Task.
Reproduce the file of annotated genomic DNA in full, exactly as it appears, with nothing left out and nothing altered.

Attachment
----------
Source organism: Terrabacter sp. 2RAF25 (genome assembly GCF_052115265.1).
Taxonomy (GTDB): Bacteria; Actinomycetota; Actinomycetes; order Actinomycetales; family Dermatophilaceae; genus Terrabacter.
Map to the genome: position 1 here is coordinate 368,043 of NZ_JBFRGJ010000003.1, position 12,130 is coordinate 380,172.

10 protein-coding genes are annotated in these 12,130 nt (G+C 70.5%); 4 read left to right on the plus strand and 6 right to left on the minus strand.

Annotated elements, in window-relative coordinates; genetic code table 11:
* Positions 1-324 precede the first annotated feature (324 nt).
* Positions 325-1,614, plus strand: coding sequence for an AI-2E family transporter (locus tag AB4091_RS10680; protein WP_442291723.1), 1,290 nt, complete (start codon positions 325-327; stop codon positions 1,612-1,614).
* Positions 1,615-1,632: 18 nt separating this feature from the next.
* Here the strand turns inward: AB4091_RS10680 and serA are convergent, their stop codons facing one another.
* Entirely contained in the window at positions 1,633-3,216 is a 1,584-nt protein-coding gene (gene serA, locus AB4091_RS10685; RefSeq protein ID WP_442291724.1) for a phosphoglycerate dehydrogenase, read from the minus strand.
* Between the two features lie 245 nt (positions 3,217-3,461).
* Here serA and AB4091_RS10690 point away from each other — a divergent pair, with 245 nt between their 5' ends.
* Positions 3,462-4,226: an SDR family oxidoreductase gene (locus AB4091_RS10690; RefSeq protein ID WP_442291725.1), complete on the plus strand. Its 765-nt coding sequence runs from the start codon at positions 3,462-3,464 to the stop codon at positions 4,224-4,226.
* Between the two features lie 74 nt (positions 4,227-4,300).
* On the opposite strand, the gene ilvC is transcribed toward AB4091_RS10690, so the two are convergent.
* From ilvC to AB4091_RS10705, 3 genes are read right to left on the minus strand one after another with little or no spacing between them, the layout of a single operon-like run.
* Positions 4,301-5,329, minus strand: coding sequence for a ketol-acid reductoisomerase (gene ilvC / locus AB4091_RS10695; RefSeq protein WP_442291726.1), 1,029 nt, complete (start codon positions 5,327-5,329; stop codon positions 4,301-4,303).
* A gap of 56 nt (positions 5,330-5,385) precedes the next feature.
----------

Source organism: Terrabacter sp. 2RAF25 (genome assembly GCF_052115265.1).
Taxonomy (GTDB): Bacteria; Actinomycetota; Actinomycetes; order Actinomycetales; family Dermatophilaceae; genus Terrabacter.
Map to the genome: position 1 here is coordinate 368,043 of NZ_JBFRGJ010000003.1, position 12,130 is coordinate 380,172.

10 protein-coding genes are annotated in these 12,130 nt (G+C 70.5%); 4 read left to right on the plus strand and 6 right to left on the minus strand.

Annotated elements, in window-relative coordinates; genetic code table 11:
* Positions 1-324 precede the first annotated feature (324 nt).
* Positions 325-1,614, plus strand: coding sequence for an AI-2E family transporter (locus tag AB4091_RS10680; protein WP_442291723.1), 1,290 nt, complete (start codon positions 325-327; stop codon positions 1,612-1,614).
* Positions 1,615-1,632: 18 nt separating this feature from the next.
* Here the strand turns inward: AB4091_RS10680 and serA are convergent, their stop codons facing one another.
* Entirely contained in the window at positions 1,633-3,216 is a 1,584-nt protein-coding gene (gene serA, locus AB4091_RS10685; RefSeq protein ID WP_442291724.1) for a phosphoglycerate dehydrogenase, read from the minus strand.
* Between the two features lie 245 nt (positions 3,217-3,461).
* Here serA and AB4091_RS10690 point away from each other — a divergent pair, with 245 nt between their 5' ends.
* Positions 3,462-4,226: an SDR family oxidoreductase gene (locus AB4091_RS10690; RefSeq protein ID WP_442291725.1), complete on the plus strand. Its 765-nt coding sequence runs from the start codon at positions 3,462-3,464 to the stop codon at positions 4,224-4,226.
* Between the two features lie 74 nt (positions 4,227-4,300).
* On the opposite strand, the gene ilvC is transcribed toward AB4091_RS10690, so the two are convergent.
* From ilvC to AB4091_RS10705, 3 genes are read right to left on the minus strand one after another with little or no spacing between them, the layout of a single operon-like run.
* Positions 4,301-5,329, minus strand: coding sequence for a ketol-acid reductoisomerase (gene ilvC / locus AB4091_RS10695; RefSeq protein WP_442291726.1), 1,029 nt, complete (start codon positions 5,327-5,329; stop codon positions 4,301-4,303).
* A gap of 56 nt (positions 5,330-5,385) precedes the next feature.